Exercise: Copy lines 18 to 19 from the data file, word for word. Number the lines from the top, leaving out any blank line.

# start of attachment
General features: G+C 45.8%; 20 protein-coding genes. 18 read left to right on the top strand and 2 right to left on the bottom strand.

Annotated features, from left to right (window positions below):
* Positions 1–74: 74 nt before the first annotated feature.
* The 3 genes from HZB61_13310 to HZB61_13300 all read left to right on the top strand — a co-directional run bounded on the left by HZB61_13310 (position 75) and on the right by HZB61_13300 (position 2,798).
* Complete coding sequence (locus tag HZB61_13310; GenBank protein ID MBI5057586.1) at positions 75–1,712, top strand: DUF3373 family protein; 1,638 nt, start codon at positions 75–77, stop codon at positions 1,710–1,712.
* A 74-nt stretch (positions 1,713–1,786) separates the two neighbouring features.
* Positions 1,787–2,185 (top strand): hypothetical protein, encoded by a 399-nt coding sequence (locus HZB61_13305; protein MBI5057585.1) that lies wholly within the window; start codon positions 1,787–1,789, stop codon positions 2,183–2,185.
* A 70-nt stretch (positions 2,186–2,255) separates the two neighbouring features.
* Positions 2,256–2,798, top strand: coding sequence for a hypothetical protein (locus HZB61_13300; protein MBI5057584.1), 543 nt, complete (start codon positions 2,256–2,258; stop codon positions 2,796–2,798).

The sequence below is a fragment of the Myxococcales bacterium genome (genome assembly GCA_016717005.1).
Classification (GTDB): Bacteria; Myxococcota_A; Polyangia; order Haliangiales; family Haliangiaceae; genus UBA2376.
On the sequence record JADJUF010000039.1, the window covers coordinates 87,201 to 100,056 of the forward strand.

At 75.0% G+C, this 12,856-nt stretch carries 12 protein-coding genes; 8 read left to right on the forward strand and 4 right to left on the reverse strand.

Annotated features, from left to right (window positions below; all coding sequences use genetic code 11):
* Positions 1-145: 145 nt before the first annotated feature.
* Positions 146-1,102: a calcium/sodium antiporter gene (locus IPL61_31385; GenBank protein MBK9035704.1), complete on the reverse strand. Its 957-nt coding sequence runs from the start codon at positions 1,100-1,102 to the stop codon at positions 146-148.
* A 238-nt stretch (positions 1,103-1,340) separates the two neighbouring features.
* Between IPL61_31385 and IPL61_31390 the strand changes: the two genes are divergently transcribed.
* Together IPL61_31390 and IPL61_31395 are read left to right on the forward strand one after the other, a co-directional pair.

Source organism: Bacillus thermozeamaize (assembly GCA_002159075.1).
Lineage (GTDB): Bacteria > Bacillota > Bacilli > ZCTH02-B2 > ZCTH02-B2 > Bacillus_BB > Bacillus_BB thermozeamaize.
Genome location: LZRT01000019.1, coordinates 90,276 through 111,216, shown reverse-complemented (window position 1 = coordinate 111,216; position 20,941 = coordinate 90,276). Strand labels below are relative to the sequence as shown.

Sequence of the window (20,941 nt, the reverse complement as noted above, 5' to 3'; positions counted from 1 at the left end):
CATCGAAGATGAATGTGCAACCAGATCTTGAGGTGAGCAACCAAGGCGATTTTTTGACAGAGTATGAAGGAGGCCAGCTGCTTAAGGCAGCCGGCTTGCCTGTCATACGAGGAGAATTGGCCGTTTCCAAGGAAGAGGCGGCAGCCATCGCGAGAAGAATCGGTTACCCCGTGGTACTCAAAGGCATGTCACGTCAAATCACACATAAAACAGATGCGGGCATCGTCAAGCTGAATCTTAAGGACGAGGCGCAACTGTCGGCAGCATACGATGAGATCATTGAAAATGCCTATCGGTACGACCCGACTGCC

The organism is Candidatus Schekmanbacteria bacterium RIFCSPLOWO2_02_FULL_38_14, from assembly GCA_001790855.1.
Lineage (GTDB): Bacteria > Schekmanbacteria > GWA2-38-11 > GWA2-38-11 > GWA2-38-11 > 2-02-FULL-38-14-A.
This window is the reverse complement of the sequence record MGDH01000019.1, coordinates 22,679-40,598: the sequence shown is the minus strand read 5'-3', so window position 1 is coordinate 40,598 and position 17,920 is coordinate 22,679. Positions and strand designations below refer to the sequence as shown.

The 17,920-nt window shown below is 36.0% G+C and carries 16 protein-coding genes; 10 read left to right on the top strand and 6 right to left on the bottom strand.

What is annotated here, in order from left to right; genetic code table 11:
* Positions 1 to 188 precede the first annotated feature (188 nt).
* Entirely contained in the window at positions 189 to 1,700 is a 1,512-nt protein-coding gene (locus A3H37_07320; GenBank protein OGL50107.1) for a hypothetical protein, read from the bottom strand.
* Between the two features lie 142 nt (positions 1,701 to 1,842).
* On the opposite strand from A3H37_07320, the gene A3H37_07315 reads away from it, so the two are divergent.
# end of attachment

* Between IPL61_31385 and IPL61_31390 the strand changes: the two genes are divergently transcribed.
* Together IPL61_31390 and IPL61_31395 are read left to right on the forward strand one after the other, a co-directional pair.